All you need to know about the 12 venues of Euro 2020 (part 3)

In 2014, UEFA have allocated fixtures in 13 cities across Europe. However, Brussels later withdrawn their staging participation when a stadium construction lacked support from local authorities. The four games in Brussels were allocated to Wembley Stadium in London. Held every four years, Euro is considered the most popular football tournament next to the World Cup in terms of international prestige.

The matches of the 2020 Euro Cup were initially scheduled to be held at stadiums in 12 different cities across Europe, namely in London (England), Munich (Germany), Rome (Italy), Baku (Azerbaijan), St. Petersburg (Russia), Bucharest (Romania), Amsterdam (The Netherlands), Dublin (Ireland), Bilbao (Spain), Budapest (Hungary), Glasgow (Scotland) and Copenhagen (Denmark).

Wembley Stadium, London (England)

Matches to be played in this arena: England v Croatia England v Play-off winner C ; Czech Republic v England; Round of 16: 1A v 2C; Semi-final: W46 v W45; Semi-final: W48 v W47; Final: W49 v W50. The UK’s largest stadium and home to the English Football Association, Wembley Stadium is the centrepiece of the Euro 2020 finals where vital matches will be held in this stadium

The old ‘Empire Stadium’ officially opened in 1924 and has welcomed over 21 million visitors since reopening in 2007. Wembley Stadium is owned by the governing body of English football, the Football Association (the FA) and the former temporary home of Premier League football club Tottenham Hotspur between August 2017 and March 2019.

Allianz Arena, Munich (Germany)

Matches to be staged in this arena are: France v Germany; Portugal v Germany ; Germany v Play-off winner A (D); Quarter-final: W39 v W37. Home of Bundesliga giants Bayern München, the Football Arena Munich was completed in April 2005 in time to stage games at the 2006 FIFA World Cup. It can accommodate 75,000 spectators for international games.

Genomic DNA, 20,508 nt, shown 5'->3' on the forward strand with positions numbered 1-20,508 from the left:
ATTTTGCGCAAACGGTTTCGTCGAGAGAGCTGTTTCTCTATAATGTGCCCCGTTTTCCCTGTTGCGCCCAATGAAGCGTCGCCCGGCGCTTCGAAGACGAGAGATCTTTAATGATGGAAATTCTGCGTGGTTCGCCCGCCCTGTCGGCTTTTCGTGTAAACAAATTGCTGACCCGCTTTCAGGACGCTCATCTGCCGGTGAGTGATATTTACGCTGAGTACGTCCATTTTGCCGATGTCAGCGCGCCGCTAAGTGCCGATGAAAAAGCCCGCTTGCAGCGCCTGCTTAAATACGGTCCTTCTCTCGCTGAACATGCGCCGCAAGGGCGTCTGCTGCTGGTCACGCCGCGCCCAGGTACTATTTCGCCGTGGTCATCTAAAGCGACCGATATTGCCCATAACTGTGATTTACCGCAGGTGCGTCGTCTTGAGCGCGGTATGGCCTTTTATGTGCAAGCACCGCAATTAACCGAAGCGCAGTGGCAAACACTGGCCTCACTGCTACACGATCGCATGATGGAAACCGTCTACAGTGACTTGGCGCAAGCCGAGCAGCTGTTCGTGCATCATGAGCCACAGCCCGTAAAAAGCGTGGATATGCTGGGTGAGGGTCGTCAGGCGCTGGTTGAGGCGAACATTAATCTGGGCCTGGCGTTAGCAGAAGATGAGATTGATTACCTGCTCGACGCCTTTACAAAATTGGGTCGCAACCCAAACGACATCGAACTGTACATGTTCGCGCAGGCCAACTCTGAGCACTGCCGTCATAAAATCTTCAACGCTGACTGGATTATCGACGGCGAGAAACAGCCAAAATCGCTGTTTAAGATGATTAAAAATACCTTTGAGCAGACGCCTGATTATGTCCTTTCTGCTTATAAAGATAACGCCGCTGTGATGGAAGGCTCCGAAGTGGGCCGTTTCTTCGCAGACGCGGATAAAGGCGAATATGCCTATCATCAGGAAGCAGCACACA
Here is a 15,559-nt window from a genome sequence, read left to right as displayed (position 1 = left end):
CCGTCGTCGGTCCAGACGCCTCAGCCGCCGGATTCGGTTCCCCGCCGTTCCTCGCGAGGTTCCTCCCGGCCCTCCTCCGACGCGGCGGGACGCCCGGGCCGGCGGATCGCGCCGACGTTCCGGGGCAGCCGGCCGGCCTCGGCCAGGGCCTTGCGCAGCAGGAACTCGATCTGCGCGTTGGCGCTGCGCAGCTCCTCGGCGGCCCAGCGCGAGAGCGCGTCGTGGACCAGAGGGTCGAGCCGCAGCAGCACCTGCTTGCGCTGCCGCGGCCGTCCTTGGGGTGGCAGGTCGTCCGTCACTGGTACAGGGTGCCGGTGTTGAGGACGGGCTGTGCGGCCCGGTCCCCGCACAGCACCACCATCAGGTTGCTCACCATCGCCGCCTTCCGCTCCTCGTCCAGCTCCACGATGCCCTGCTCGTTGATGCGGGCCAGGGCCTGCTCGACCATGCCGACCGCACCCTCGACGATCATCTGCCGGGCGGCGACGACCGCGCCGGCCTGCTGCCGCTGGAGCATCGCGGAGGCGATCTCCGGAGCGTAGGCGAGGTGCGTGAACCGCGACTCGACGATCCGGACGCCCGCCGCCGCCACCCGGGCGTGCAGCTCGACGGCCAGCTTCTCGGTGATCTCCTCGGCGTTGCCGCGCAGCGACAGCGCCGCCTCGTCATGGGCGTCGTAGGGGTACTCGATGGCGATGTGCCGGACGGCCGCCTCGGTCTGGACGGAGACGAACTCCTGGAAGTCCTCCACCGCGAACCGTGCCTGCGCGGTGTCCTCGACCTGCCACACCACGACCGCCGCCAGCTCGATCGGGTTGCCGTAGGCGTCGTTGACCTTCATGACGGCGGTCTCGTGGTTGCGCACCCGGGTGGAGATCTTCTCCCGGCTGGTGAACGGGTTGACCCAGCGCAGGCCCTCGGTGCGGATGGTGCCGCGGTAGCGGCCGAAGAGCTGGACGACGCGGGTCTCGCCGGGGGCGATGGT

The large financial services provider Allianz purchased the naming rights to the stadium for 30 years. This stadium is widely known for its exterior of inflated ETFE plastic panels, the first stadium in the world to have a full colour changing exterior. It hosted the 2006 FIFA World Cup, where it was referred to as FIFA WM-Stadion München due to naming regulations, and the 2012 UEFA Champions League Final.

Stadio OlimpicoRome (Italy)

Matches to be staged in this arena are: Turkey v Italy; Italy v Switzerland; Italy v Wales; Quarter-final: W43 v W4. Shared by Roma and Lazio, the Stadio Olimpico in Rome has undergone several renovations since officially opening in 1953. It has staged four European Cup finals, the 1960 Olympics and the finals of EURO 1968 and the 1990 World Cup, as well as various Italy matches.

Currently the main and largest sports facility of Rome, this stadium hosted the 1980 final of the European Championship where the expansion to eight-nation team tournament was introduced. It was the first edition of Euro with group stage, the last that features a third-place play-off and also for the first time, the hosting nation has automatic qualification for the finals.

Krestovsky Stadium, Saint Petersburg (Russia)

Matches to be staged in this arena are: Belgium v Russia; Finland v Russia; Finland v Belgium; Quarter final: W41 v W42. Home to FC Zenit Saint Petersburg since April 2017, Saint Petersburg Stadium held seven fixtures at the 2018 World Cup. The stadium was built on the location where the former Kirov Stadium used to stand before it was demolished.

The venue was designed by Japanese architect Kisho Kurokawa, whose vision was for a spaceship that had landed on the shores of the Gulf of Finland. It is also is a retractable roof stadium with a retractable pitch in the western portion of Krestovsky Island. It was the most attended match during the 2017 FIFA Confederations Cup Final, setting the record attendance for the stadium.